In his translation of Aristotle, Vatable shows a profound and deep knowledge of both the similarities and differences between Greek and Latin. He sometimes drops the generally accepted titles with which Aristotle’s works in Latin were known. Editing Περὶ γενέσεως καὶ φθορᾶς (De Generatione et Corruptione), the custom translation of the first line remains as title, but the book begins with “De ortu autem, ac interitu eorum…,” in English “On coming-to-be and passing-away.” Concerning his biblical work, together with Robert Estienne, he prepared the first Hebrew Bible to be printed in France. Comparing this edition with its predecessors (the Rabbinical Bible of Bomberg, Venice, and the Polyglot Bible of Alcala), Estienne’s editions have some particularities which suggest that his editors were familiar with the Masoretic tradition. Most particular for this Bible, and exclusively Vatable, is the publication of Kimhi’s commentary on the Minor Prophets. The way these texts are edited betrays the influence of Jewish publications dating back to the time before the Rabbinical Bible appeared. The notes in the Latin Bible of 1545 and the student notes of some of his lectures (reportationes) are characterized by a profound knowledge of the Hebrew language, syntax, and idiom. They also show that Vatable himself had found the commentary of Kimhi very useful for studying the Bible. He shared Kimhi’s conviction that the literal and historical meaning of a text (rabbinical: “peshat”) is the most important and should be established based on a sustained philological reading of the text. This became a common exegetical praxis among biblical scholars and a characteristic element of reformed hermeneutics.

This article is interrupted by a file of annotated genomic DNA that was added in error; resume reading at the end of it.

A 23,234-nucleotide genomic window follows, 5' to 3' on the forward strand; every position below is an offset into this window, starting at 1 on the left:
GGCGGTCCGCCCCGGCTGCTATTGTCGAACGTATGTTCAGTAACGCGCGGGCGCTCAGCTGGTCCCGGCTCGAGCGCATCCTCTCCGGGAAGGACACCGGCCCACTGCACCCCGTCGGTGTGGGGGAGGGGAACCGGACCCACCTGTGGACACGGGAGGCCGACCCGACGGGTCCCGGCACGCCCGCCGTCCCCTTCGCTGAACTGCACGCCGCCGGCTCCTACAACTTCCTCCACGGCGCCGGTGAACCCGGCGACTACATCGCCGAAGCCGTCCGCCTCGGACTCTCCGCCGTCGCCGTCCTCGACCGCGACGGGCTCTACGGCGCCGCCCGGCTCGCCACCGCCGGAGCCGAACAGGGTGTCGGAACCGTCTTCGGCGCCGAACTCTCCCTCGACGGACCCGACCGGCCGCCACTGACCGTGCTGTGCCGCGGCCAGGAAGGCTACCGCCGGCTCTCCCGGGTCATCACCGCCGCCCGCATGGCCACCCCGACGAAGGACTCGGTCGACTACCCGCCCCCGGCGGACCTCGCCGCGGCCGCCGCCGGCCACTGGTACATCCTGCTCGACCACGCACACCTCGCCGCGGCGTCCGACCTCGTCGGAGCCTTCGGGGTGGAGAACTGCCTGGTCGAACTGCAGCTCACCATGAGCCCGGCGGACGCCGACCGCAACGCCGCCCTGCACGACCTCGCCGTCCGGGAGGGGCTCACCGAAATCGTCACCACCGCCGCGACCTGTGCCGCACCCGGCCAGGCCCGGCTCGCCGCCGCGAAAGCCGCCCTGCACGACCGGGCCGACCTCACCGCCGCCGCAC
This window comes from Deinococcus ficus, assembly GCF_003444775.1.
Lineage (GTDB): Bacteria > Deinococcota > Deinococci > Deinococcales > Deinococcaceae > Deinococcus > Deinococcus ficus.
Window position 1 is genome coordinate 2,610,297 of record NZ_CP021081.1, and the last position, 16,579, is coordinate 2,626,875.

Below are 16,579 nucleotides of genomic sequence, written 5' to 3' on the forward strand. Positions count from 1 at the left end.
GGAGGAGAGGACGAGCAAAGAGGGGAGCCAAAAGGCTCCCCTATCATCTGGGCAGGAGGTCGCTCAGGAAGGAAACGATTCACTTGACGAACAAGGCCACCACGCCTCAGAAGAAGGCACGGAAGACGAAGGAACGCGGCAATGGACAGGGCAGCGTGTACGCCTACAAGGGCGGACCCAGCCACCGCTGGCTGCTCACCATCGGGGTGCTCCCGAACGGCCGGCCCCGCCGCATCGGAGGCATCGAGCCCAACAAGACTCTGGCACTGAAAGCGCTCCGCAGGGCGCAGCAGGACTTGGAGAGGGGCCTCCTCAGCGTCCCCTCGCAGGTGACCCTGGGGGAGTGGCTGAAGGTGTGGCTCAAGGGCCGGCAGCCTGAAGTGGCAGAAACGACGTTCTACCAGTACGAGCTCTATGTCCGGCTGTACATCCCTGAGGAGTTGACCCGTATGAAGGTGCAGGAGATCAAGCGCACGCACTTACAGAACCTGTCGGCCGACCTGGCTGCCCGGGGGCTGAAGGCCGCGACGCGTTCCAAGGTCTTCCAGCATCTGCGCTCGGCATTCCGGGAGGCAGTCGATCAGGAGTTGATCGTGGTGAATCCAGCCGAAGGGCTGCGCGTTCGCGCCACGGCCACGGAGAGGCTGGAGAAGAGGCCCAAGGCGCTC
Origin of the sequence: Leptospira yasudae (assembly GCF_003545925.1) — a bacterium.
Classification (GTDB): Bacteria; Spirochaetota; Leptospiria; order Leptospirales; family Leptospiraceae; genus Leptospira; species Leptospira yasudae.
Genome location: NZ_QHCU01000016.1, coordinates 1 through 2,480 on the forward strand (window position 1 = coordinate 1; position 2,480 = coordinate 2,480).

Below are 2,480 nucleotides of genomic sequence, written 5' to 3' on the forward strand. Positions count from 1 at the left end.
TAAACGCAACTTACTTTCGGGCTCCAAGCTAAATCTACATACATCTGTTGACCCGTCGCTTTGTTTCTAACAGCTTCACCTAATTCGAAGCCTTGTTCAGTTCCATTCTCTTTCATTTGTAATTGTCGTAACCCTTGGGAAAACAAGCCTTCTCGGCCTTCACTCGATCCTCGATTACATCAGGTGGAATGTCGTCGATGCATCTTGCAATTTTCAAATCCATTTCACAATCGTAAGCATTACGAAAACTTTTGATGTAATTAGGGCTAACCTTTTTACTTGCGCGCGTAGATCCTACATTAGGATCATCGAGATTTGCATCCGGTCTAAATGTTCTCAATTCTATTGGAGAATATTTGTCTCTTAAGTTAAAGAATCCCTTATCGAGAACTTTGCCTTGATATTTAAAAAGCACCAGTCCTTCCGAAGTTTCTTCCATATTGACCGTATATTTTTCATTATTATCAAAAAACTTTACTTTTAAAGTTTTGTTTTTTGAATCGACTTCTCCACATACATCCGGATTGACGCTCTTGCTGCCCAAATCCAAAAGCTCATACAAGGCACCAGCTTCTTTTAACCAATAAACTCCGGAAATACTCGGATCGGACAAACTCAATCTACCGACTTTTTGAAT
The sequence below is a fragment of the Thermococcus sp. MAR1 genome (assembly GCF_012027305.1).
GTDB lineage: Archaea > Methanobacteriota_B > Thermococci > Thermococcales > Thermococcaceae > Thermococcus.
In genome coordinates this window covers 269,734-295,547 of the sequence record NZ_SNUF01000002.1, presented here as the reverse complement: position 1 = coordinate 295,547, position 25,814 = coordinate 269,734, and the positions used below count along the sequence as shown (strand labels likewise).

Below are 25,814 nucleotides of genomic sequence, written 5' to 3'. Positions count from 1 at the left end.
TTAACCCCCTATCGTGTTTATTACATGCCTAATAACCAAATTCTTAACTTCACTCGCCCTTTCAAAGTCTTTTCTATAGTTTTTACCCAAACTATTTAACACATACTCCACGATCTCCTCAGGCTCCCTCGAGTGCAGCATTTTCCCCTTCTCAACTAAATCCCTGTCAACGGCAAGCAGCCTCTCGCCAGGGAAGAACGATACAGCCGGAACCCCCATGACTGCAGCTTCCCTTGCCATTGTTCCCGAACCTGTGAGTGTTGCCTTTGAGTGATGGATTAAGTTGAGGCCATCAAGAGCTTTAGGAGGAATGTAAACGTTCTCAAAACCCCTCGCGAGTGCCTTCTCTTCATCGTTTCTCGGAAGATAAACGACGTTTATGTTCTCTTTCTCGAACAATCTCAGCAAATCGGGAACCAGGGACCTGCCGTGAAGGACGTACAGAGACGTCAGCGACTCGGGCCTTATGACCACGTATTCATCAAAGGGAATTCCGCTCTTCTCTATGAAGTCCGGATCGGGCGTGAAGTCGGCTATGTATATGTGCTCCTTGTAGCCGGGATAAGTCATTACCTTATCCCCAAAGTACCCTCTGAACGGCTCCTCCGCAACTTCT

Impact and Legacy
Vatable’s Aristotle translations were reprinted many times, and separate editions of them (in small booklets for students) were used to teach philosophy, not only in Paris but also in Lyon and soon also outside France. All his translations were included in Aristotle’s Opera omnia edition which appeared in Frankfurt in 1593. From these translations, De Generatione et Corruptione, Meteorologica, and Parva Naturalia, were the most successful and had long-lasting effects. Vatable was known and respected as a translator, editor, and commentator of philosophical texts throughout Europe. The impact of Vatable’s Hebrew teaching and his cooperation with Estienne in publishing the source texts of the Bible is also considerable. The attribution of the scholarly notes in Estienne’s Latin Bible of 1545 spread his fame over Europe. These notes were de facto anonymous and only partly by Vatable, but since they were copied over and again in successive scholarly Bible editions (to name only the two most influential: Estienne’s Geneva Bible of 1556 and the Salamanca Bible of 1584), these notes made his name. The full set was also included in Pearson’s Critici Sacri (1660), a protestant Bible compendium which served as a source for other compendia for centuries. The same goes for the Roman Catholic tradition because Menochio included them in his Brevis Explicatio Sensus Literalis Sacræ Scripturæ (1630). In secondary literature based on these editions, the glosses are often introduced with phrases like “Vatablus vertit…” or “ut interpretatur Vatablus,” thus rightfully honoring the quality of Vatable’s teaching while greatly overestimating the quantity of his contribution.